The Hungry Tide

by Amitav Ghosh

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Student Question

What are the important settings in The Hungry Tide?

Quick answer:

Some of the important settings in The Hungry Tide, which mainly takes place in the Sundarban islands of India and Bangladesh, are Canning, Lusibari, the mangrove swamps, and the island where Piya and Fokir seek refuge.

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The Hungry Tide is set in and around the mangrove swamps of the Sundarbans, a group of islands off the coast of India and Bangladesh. The town of Canning on the coast and Lusibari Island are two named locations that figure prominently in the novel. Much of the action occurs in the mangrove swamps while Piya is a passenger on Fokir’s boat. Near the novel’s end, seeking shelter from a ferocious storm, Piya and Fokir disembark on a tiny, unnamed island.

The novel begins with Piya and Kanai meeting on a train heading west through India. The end of the line is at Canning. Although they do not tarry there but continue on to the islands, Canning is later revealed as historically significant. It had gained an important role as a symbol of the unwise development policies that the British rulers had imposed.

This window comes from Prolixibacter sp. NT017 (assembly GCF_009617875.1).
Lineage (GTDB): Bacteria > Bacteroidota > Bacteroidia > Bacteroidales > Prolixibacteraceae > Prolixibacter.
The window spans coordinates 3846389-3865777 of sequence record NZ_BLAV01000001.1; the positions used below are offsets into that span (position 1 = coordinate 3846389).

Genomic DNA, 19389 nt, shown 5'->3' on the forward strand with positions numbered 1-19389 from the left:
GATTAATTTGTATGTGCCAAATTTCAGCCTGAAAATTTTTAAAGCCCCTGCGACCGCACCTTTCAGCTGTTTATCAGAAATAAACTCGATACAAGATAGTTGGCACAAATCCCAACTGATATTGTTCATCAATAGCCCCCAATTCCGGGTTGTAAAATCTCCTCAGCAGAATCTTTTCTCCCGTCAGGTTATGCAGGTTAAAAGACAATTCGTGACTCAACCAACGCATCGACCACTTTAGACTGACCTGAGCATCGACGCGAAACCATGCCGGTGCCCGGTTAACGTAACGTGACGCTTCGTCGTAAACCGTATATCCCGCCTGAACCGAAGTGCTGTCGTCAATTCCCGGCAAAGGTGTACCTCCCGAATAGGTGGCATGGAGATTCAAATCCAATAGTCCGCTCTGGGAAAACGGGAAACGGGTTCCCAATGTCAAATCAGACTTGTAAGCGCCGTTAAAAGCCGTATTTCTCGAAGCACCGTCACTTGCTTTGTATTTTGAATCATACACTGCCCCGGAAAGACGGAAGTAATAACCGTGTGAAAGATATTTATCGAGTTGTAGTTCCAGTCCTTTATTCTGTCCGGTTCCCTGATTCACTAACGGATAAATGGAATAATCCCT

Kanai spends his time on Lusibari, where he has relatives and had visited as a child. It is the invitation of his aunt that has drawn him there, as she wants him to read a notebook that her late husband had written. This island also figures later in the novel, as Piya decides to stay and work there.

Because Piya’s project is to study dolphins, she enlists the aid of Fokir, a local man with a boat. They spend considerable time on the boat, moving among the numerous islands in the mangrove swamp. Unfortunately a devastating storm comes up and, although they reach dry land on a tiny island, Fokir perishes in the storm.

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